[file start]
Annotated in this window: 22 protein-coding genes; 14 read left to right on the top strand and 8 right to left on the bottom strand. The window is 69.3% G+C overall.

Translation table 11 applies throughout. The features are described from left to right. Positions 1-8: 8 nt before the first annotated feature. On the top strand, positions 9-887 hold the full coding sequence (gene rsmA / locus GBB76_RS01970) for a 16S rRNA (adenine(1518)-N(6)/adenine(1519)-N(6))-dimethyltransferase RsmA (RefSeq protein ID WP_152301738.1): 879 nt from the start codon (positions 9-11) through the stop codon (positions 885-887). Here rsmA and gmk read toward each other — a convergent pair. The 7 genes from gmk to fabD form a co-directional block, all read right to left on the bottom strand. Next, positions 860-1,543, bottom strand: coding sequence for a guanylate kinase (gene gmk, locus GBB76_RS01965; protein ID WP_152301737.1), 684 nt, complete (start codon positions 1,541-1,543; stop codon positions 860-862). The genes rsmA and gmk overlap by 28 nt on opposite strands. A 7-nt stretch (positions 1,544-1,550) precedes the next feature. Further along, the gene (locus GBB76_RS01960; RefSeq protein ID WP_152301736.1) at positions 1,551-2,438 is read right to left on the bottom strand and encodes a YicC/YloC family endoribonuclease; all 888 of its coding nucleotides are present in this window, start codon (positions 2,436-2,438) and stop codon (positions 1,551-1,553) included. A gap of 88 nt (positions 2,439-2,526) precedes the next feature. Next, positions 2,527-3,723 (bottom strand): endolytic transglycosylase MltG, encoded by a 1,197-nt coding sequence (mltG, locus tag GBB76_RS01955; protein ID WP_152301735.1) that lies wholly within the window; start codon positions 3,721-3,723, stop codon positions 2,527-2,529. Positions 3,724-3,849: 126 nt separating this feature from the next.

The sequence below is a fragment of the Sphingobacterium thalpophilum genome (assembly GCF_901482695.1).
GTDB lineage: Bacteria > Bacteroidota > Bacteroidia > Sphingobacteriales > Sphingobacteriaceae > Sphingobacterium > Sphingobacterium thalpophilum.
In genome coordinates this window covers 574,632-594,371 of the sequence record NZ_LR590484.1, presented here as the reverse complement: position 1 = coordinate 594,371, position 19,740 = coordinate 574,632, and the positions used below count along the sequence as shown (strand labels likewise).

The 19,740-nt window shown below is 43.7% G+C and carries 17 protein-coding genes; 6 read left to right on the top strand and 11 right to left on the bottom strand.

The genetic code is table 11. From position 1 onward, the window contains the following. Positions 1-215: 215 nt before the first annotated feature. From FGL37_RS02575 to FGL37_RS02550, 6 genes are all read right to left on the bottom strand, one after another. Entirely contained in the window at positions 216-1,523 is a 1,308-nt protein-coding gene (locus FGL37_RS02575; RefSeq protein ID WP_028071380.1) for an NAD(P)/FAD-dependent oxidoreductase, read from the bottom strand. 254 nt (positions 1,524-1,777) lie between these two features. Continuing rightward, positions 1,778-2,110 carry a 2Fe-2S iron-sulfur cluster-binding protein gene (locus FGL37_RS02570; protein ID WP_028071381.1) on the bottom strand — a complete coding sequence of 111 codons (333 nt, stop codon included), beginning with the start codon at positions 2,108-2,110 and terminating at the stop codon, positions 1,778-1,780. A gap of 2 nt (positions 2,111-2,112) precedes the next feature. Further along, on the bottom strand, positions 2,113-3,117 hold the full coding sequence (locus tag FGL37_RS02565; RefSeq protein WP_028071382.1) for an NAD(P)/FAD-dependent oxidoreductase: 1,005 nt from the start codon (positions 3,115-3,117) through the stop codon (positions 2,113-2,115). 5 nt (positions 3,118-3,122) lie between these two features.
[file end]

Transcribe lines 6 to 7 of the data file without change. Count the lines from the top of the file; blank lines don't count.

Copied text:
The 19,740-nt window shown below is 43.7% G+C and carries 17 protein-coding genes; 6 read left to right on the top strand and 11 right to left on the bottom strand.

The genetic code is table 11. From position 1 onward, the window contains the following. Positions 1-215: 215 nt before the first annotated feature. From FGL37_RS02575 to FGL37_RS02550, 6 genes are all read right to left on the bottom strand, one after another. Entirely contained in the window at positions 216-1,523 is a 1,308-nt protein-coding gene (locus FGL37_RS02575; RefSeq protein ID WP_028071380.1) for an NAD(P)/FAD-dependent oxidoreductase, read from the bottom strand. 254 nt (positions 1,524-1,777) lie between these two features. Continuing rightward, positions 1,778-2,110 carry a 2Fe-2S iron-sulfur cluster-binding protein gene (locus FGL37_RS02570; protein ID WP_028071381.1) on the bottom strand — a complete coding sequence of 111 codons (333 nt, stop codon included), beginning with the start codon at positions 2,108-2,110 and terminating at the stop codon, positions 1,778-1,780. A gap of 2 nt (positions 2,111-2,112) precedes the next feature. Further along, on the bottom strand, positions 2,113-3,117 hold the full coding sequence (locus tag FGL37_RS02565; RefSeq protein WP_028071382.1) for an NAD(P)/FAD-dependent oxidoreductase: 1,005 nt from the start codon (positions 3,115-3,117) through the stop codon (positions 2,113-2,115). 5 nt (positions 3,118-3,122) lie between these two features.